One of the best ways to play retro games on a modern display is with Analogue’s Mega Sg and Super Nt consoles. Those systems enable you to plug in your old cartridges and output them at HD resolutions over an HDMI connection. The result looks great on even high-end 4K panels. But what if you want to go full old school and use a traditional CRT television? Well, now that is also possible with the Analogue DAC.

Today, Analogue is opening up sales for its $80 DAC. This digital-to-analog-converter does exactly what the name suggests. It takes the digital HDMI signal of the Mega Sg or Super Nt and converts it to an analog signal that your old cathode-ray tube TV or video monitor can understand. Analogue also plans to support the DAC with its future consoles as well.

The DAC is valuable because many retro fans prefer CRT TVs. Analogue hardware is great at making classic games look and feel right on giant 16:9 LCD displays. But even a $4,000 OLED cannot fully capture the phosphorus glow and scanline tech of older screens.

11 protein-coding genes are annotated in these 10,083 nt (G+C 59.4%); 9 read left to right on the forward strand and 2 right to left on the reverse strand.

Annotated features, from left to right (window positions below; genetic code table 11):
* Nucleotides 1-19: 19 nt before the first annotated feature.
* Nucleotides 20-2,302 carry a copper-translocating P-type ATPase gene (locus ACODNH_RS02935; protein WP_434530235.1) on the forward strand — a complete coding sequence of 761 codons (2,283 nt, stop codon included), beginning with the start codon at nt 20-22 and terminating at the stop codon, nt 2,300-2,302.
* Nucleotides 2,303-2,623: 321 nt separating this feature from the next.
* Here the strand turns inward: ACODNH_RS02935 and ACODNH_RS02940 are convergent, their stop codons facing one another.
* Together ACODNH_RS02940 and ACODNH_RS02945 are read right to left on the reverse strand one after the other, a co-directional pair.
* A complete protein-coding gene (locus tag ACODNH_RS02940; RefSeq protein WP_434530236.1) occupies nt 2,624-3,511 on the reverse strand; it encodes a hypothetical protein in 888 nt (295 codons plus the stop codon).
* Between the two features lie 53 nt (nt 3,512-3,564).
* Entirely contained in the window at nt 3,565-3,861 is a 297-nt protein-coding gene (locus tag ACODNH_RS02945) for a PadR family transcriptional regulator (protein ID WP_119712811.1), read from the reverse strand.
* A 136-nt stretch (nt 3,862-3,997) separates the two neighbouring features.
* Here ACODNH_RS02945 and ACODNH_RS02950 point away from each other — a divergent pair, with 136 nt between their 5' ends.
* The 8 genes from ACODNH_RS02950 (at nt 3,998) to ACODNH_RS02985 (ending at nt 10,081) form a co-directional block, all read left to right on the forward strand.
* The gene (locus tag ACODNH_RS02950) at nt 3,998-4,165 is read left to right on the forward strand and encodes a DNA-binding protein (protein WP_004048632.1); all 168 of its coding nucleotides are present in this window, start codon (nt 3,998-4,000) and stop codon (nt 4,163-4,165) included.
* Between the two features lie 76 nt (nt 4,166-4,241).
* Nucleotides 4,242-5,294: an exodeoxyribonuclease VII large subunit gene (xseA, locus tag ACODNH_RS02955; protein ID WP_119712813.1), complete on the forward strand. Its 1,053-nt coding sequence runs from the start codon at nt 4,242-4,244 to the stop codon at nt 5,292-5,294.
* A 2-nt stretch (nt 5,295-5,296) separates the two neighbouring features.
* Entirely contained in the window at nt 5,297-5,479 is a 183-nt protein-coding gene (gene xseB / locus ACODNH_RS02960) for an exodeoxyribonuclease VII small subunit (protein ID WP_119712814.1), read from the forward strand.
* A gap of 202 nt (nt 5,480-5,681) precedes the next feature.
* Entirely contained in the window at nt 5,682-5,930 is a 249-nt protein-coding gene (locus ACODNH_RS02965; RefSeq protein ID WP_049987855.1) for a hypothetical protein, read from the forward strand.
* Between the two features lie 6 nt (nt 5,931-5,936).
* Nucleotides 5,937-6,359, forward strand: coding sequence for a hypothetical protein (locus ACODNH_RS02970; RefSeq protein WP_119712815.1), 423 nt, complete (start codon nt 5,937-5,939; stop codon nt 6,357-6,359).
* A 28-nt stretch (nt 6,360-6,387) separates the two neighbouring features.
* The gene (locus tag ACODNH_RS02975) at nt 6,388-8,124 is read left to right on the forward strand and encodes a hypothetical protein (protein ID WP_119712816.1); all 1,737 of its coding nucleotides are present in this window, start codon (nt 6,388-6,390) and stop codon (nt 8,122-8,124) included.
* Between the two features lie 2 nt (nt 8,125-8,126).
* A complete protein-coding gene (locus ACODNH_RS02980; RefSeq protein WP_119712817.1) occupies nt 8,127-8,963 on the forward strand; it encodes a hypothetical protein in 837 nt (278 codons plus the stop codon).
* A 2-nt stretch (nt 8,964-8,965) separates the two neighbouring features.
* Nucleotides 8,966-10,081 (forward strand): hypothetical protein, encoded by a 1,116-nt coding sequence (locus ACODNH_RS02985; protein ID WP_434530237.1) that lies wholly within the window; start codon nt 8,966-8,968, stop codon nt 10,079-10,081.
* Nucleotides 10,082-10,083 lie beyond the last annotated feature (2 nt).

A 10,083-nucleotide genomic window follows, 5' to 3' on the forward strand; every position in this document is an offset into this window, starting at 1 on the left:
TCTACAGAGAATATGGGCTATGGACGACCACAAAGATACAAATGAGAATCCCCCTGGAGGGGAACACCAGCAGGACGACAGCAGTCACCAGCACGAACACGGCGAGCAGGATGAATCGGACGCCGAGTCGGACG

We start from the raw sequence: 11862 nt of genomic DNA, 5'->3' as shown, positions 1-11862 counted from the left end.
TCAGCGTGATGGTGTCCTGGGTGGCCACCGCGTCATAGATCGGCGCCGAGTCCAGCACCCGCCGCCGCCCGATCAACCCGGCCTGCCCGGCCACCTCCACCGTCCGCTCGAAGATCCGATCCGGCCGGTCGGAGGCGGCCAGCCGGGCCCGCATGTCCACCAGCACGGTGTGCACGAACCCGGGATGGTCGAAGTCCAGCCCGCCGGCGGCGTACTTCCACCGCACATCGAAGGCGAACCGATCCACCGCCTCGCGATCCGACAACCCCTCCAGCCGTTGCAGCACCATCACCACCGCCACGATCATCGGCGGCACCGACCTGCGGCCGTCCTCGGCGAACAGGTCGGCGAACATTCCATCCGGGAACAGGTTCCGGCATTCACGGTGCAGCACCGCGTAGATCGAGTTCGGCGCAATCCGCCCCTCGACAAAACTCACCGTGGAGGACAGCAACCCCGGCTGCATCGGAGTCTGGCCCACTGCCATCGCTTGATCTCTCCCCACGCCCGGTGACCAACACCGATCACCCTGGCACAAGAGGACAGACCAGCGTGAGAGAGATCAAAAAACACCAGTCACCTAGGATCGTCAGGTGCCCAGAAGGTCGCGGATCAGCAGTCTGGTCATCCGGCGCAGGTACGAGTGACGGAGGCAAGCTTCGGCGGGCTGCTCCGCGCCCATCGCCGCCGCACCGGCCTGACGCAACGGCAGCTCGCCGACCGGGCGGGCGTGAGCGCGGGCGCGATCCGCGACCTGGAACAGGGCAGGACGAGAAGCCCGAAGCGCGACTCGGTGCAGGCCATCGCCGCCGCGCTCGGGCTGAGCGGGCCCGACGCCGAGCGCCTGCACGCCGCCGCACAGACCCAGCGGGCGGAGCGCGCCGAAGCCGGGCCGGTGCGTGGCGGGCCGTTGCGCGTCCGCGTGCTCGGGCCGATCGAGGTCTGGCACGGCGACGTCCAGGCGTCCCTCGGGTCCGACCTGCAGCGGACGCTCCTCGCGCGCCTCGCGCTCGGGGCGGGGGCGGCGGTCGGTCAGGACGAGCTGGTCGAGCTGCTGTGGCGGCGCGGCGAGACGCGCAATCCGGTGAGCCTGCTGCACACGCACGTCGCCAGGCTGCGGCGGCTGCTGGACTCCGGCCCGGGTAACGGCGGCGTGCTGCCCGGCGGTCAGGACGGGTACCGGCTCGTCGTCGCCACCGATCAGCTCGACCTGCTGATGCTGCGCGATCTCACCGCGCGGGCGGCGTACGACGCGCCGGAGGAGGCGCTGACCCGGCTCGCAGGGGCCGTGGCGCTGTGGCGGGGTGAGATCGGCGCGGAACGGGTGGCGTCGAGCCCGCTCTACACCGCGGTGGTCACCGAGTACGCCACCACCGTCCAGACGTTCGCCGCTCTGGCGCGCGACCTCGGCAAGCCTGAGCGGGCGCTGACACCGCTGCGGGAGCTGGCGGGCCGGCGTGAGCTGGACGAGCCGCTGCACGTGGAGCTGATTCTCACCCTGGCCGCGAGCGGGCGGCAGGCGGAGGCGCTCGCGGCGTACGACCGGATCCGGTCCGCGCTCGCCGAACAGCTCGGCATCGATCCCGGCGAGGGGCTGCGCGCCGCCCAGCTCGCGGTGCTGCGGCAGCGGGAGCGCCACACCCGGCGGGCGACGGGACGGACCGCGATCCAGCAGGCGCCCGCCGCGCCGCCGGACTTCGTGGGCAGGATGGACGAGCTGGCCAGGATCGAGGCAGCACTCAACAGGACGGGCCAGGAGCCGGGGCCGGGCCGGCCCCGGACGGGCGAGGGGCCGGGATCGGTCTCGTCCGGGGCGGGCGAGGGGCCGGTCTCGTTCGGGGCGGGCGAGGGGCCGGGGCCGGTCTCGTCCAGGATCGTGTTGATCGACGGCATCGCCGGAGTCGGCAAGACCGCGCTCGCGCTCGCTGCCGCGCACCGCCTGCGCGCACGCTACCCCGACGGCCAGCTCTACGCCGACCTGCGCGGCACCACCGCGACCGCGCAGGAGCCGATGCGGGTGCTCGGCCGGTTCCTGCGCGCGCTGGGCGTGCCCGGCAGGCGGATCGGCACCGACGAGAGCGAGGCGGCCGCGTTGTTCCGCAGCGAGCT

How the Analogue DAC works

The DAC is a small box with an HD15 VGA and two RCA stereo connectors as its audio-video outputs. You can then use whatever cables you want to connect the box to an older television.

Analogue says the DAC works to output video as RGB, component, S-video, and composite. This should enable compatibility across a wide variety of older displays.

If that sounds interesting to you, but you want it to work with non-Analogue devices, the company is considering adding that support.

“Right now DAC is made only for Analogue consoles,” Analogue boss Christopher Taber told GamesBeat. “But we are interested in bringing compatibility to more devices.”

So maybe it could eventually work with something like an NES Classic as well.

For now, however, the DAC is for diehards who are buying into the Analogue ecosystem. If you have a big cartridge collection and also value playing on a CRT, this is a great way to continue doing that without putting more wear and tear on your aging original hardware.